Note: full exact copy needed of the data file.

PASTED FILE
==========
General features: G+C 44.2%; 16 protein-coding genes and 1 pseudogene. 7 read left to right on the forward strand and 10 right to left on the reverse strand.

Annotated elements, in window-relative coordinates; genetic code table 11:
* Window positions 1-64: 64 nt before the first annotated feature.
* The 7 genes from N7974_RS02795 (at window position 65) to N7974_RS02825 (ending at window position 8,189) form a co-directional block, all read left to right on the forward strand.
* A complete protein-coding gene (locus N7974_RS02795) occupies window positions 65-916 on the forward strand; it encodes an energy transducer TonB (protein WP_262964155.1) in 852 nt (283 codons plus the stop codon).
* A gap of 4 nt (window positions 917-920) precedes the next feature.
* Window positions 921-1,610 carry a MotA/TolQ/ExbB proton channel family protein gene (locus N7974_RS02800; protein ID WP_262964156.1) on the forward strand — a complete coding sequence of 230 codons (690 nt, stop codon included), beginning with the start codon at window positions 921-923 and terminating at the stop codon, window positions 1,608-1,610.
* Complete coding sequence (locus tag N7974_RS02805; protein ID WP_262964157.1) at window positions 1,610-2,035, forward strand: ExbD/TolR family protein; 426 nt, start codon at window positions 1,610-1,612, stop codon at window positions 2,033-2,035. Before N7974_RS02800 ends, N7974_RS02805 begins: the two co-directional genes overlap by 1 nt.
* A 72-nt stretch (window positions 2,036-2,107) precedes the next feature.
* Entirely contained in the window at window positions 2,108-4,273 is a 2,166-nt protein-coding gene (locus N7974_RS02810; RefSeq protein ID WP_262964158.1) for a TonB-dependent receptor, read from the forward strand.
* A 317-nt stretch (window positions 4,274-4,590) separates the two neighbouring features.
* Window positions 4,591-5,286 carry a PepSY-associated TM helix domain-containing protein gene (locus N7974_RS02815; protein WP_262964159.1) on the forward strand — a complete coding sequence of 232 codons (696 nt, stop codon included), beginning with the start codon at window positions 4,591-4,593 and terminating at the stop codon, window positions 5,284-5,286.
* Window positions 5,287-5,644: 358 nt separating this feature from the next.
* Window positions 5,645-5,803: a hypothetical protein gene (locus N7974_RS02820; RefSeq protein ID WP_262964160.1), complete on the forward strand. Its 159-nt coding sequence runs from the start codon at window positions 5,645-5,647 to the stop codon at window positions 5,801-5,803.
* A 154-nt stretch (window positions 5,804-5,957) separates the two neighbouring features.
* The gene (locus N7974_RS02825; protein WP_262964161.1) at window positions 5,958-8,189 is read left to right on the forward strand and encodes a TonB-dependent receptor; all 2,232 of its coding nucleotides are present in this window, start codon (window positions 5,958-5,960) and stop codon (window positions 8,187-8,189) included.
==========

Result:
General features: G+C 44.2%; 16 protein-coding genes and 1 pseudogene. 7 read left to right on the forward strand and 10 right to left on the reverse strand.

Annotated elements, in window-relative coordinates; genetic code table 11:
* Window positions 1-64: 64 nt before the first annotated feature.
* The 7 genes from N7974_RS02795 (at window position 65) to N7974_RS02825 (ending at window position 8,189) form a co-directional block, all read left to right on the forward strand.
* A complete protein-coding gene (locus N7974_RS02795) occupies window positions 65-916 on the forward strand; it encodes an energy transducer TonB (protein WP_262964155.1) in 852 nt (283 codons plus the stop codon).
* A gap of 4 nt (window positions 917-920) precedes the next feature.
* Window positions 921-1,610 carry a MotA/TolQ/ExbB proton channel family protein gene (locus N7974_RS02800; protein ID WP_262964156.1) on the forward strand — a complete coding sequence of 230 codons (690 nt, stop codon included), beginning with the start codon at window positions 921-923 and terminating at the stop codon, window positions 1,608-1,610.
* Complete coding sequence (locus tag N7974_RS02805; protein ID WP_262964157.1) at window positions 1,610-2,035, forward strand: ExbD/TolR family protein; 426 nt, start codon at window positions 1,610-1,612, stop codon at window positions 2,033-2,035. Before N7974_RS02800 ends, N7974_RS02805 begins: the two co-directional genes overlap by 1 nt.
* A 72-nt stretch (window positions 2,036-2,107) precedes the next feature.
* Entirely contained in the window at window positions 2,108-4,273 is a 2,166-nt protein-coding gene (locus N7974_RS02810; RefSeq protein ID WP_262964158.1) for a TonB-dependent receptor, read from the forward strand.
* A 317-nt stretch (window positions 4,274-4,590) separates the two neighbouring features.
* Window positions 4,591-5,286 carry a PepSY-associated TM helix domain-containing protein gene (locus N7974_RS02815; protein WP_262964159.1) on the forward strand — a complete coding sequence of 232 codons (696 nt, stop codon included), beginning with the start codon at window positions 4,591-4,593 and terminating at the stop codon, window positions 5,284-5,286.
* Window positions 5,287-5,644: 358 nt separating this feature from the next.
* Window positions 5,645-5,803: a hypothetical protein gene (locus N7974_RS02820; RefSeq protein ID WP_262964160.1), complete on the forward strand. Its 159-nt coding sequence runs from the start codon at window positions 5,645-5,647 to the stop codon at window positions 5,801-5,803.
* A 154-nt stretch (window positions 5,804-5,957) separates the two neighbouring features.
* The gene (locus N7974_RS02825; protein WP_262964161.1) at window positions 5,958-8,189 is read left to right on the forward strand and encodes a TonB-dependent receptor; all 2,232 of its coding nucleotides are present in this window, start codon (window positions 5,958-5,960) and stop codon (window positions 8,187-8,189) included.